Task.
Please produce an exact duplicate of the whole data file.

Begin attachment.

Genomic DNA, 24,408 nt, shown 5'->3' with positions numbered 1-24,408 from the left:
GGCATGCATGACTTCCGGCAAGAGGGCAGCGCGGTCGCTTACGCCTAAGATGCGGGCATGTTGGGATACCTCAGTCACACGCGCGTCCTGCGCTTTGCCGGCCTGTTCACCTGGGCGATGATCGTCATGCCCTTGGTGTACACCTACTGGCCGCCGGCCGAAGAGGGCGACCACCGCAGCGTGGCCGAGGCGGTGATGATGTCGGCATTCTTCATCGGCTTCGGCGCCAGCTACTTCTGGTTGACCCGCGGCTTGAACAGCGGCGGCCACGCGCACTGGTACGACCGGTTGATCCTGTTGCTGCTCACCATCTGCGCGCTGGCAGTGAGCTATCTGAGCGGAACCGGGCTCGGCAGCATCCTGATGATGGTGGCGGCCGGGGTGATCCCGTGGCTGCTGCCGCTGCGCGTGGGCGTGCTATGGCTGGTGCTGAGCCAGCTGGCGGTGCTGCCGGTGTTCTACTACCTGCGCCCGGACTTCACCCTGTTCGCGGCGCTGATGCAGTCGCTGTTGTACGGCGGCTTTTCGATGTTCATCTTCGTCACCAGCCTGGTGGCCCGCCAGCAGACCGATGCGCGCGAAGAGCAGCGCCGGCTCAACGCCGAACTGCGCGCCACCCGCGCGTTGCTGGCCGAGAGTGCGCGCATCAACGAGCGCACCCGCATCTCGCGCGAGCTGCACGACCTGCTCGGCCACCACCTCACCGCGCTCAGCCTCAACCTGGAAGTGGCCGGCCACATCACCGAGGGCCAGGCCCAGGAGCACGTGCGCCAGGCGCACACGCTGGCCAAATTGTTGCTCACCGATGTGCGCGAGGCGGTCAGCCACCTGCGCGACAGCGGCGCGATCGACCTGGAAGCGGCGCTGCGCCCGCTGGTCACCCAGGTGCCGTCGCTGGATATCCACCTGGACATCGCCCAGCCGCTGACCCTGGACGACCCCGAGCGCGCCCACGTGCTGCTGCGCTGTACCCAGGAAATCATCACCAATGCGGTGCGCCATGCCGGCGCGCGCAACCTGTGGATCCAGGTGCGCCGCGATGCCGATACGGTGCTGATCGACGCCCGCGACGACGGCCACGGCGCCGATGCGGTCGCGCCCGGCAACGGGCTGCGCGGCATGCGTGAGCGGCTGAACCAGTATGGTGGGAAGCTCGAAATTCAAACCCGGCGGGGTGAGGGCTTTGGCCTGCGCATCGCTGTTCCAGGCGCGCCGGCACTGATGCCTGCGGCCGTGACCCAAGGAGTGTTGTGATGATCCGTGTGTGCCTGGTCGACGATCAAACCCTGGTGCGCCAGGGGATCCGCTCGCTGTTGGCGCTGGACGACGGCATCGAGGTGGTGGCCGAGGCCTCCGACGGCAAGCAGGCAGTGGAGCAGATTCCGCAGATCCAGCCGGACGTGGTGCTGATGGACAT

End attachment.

Genomic DNA, 24,408 nt, shown 5'->3' with positions numbered 1-24,408 from the left:
GGCATGCATGACTTCCGGCAAGAGGGCAGCGCGGTCGCTTACGCCTAAGATGCGGGCATGTTGGGATACCTCAGTCACACGCGCGTCCTGCGCTTTGCCGGCCTGTTCACCTGGGCGATGATCGTCATGCCCTTGGTGTACACCTACTGGCCGCCGGCCGAAGAGGGCGACCACCGCAGCGTGGCCGAGGCGGTGATGATGTCGGCATTCTTCATCGGCTTCGGCGCCAGCTACTTCTGGTTGACCCGCGGCTTGAACAGCGGCGGCCACGCGCACTGGTACGACCGGTTGATCCTGTTGCTGCTCACCATCTGCGCGCTGGCAGTGAGCTATCTGAGCGGAACCGGGCTCGGCAGCATCCTGATGATGGTGGCGGCCGGGGTGATCCCGTGGCTGCTGCCGCTGCGCGTGGGCGTGCTATGGCTGGTGCTGAGCCAGCTGGCGGTGCTGCCGGTGTTCTACTACCTGCGCCCGGACTTCACCCTGTTCGCGGCGCTGATGCAGTCGCTGTTGTACGGCGGCTTTTCGATGTTCATCTTCGTCACCAGCCTGGTGGCCCGCCAGCAGACCGATGCGCGCGAAGAGCAGCGCCGGCTCAACGCCGAACTGCGCGCCACCCGCGCGTTGCTGGCCGAGAGTGCGCGCATCAACGAGCGCACCCGCATCTCGCGCGAGCTGCACGACCTGCTCGGCCACCACCTCACCGCGCTCAGCCTCAACCTGGAAGTGGCCGGCCACATCACCGAGGGCCAGGCCCAGGAGCACGTGCGCCAGGCGCACACGCTGGCCAAATTGTTGCTCACCGATGTGCGCGAGGCGGTCAGCCACCTGCGCGACAGCGGCGCGATCGACCTGGAAGCGGCGCTGCGCCCGCTGGTCACCCAGGTGCCGTCGCTGGATATCCACCTGGACATCGCCCAGCCGCTGACCCTGGACGACCCCGAGCGCGCCCACGTGCTGCTGCGCTGTACCCAGGAAATCATCACCAATGCGGTGCGCCATGCCGGCGCGCGCAACCTGTGGATCCAGGTGCGCCGCGATGCCGATACGGTGCTGATCGACGCCCGCGACGACGGCCACGGCGCCGATGCGGTCGCGCCCGGCAACGGGCTGCGCGGCATGCGTGAGCGGCTGAACCAGTATGGTGGGAAGCTCGAAATTCAAACCCGGCGGGGTGAGGGCTTTGGCCTGCGCATCGCTGTTCCAGGCGCGCCGGCACTGATGCCTGCGGCCGTGACCCAAGGAGTGTTGTGATGATCCGTGTGTGCCTGGTCGACGATCAAACCCTGGTGCGCCAGGGGATCCGCTCGCTGTTGGCGCTGGACGACGGCATCGAGGTGGTGGCCGAGGCCTCCGACGGCAAGCAGGCAGTGGAGCAGATTCCGCAGATCCAGCCGGACGTGGTGCTGATGGACAT